E-Discovery Giants Share Their Take on the Market Challengers
The Goliaths in this “David and Goliath” e-discovery showdown welcome the competition.
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“You can’t just retrofit the status quo.”
In part one of this article (Legaltech News, December 2015), new entrants explained why stories about the inexorable consolidation and commoditization of the e-discovery market are misleading. Instead, they identified an ossified market ripe for disruption. Homogeneous service providers offering the same software at the same price can be displaced by the cloud-based, consumerized technologies that cut out the middle man and solve many of the pain points associated with traditional e-discovery.
But the Goliaths in this “David and Goliath” showdown have their own perspective. First, they welcome the competition.
“The new software providers are approaching the market in interesting ways. They come in with angles that the incumbent did not necessarily think about,” says Andrew Sieja, founder of kCura, maker of Relativity. Sieja points to the ways the industry has responded in years past to paradigm challenges like Clearwell’s emphasis on early case assessment or Recommind spreading the gospel of predictive coding, “You know what, it was smart. The whole industry evolved. The new guys are focusing on do-it-yourself. It’s stuff that people want, and they are bringing it to the forefront. More people are asking us about it. And we’ll address it. That’s good for the industry.”
John Tredennick, founder of Catalyst, concurs. “I think consolidation begets new entrants to the market. The consolidators hope to damp down competition by reducing the number of competitors. But the market often thwarts those plans with new entrants. I say that is great. It offers choice and keeps everyone on their toes. When this new crop shakes out, there will be even newer entrants. It is what makes being in business fun.”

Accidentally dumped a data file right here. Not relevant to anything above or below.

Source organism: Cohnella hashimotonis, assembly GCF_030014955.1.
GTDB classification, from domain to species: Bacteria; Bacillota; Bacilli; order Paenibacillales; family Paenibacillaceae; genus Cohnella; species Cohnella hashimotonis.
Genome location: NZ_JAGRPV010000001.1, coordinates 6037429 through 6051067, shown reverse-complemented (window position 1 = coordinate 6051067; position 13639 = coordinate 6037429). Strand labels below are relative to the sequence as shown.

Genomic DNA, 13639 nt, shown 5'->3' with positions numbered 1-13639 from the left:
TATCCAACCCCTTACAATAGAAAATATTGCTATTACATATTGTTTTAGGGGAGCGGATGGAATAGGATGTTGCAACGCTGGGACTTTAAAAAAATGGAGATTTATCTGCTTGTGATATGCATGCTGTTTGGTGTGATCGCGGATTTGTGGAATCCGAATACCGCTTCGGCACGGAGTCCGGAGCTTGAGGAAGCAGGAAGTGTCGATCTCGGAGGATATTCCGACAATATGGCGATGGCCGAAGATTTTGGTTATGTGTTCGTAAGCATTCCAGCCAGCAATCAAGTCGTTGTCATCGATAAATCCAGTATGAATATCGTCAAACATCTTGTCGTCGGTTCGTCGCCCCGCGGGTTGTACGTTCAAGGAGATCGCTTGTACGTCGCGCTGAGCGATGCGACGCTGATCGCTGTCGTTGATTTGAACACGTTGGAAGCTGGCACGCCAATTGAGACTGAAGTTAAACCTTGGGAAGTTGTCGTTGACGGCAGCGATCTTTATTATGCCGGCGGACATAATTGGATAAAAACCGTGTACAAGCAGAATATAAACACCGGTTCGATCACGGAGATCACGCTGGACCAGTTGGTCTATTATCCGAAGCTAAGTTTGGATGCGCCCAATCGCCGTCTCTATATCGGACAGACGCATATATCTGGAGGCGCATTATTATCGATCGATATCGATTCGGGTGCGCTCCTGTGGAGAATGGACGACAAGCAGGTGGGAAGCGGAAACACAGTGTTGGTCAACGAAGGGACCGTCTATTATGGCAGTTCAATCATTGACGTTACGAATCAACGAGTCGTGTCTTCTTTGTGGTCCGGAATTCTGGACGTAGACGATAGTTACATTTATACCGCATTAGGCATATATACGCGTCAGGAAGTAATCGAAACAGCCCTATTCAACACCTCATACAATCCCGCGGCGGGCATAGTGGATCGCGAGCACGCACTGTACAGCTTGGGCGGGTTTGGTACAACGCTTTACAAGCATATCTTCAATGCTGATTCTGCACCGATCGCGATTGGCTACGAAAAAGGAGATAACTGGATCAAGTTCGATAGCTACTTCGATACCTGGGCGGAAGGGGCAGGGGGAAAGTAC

The fun, however, is not in watching the new entrants gain market share but in responding to the challenge they and the evolving market pose. Continues Tredennick, “As volumes increase, technology finds newer and better ways to manage it. Any vendor worth its salt is looking for ways to automate data handling and to find newer and better ways to provide e-discovery services. Over the past 15 years, we have switched technology and essentially reinvented our processes about every 18 months or so.”
When asked if on-premise software providers can innovate at the same speed as pure play SaaS providers, kCura’s Sieja responds, “Check out our release notes.” He explains, “There is a fresh, new version of the software that comes out every month. No one has innovated more than Relativity in the last 5 to 6 years. Our job as a company, as a software organization, is to continue to innovate.” This job of innovation extends to Relativity’s channel partners. kCura makes Relativity’s API’s public. Ultimately, Sieja wants Relativity “to get to the point where our technology is invisible.”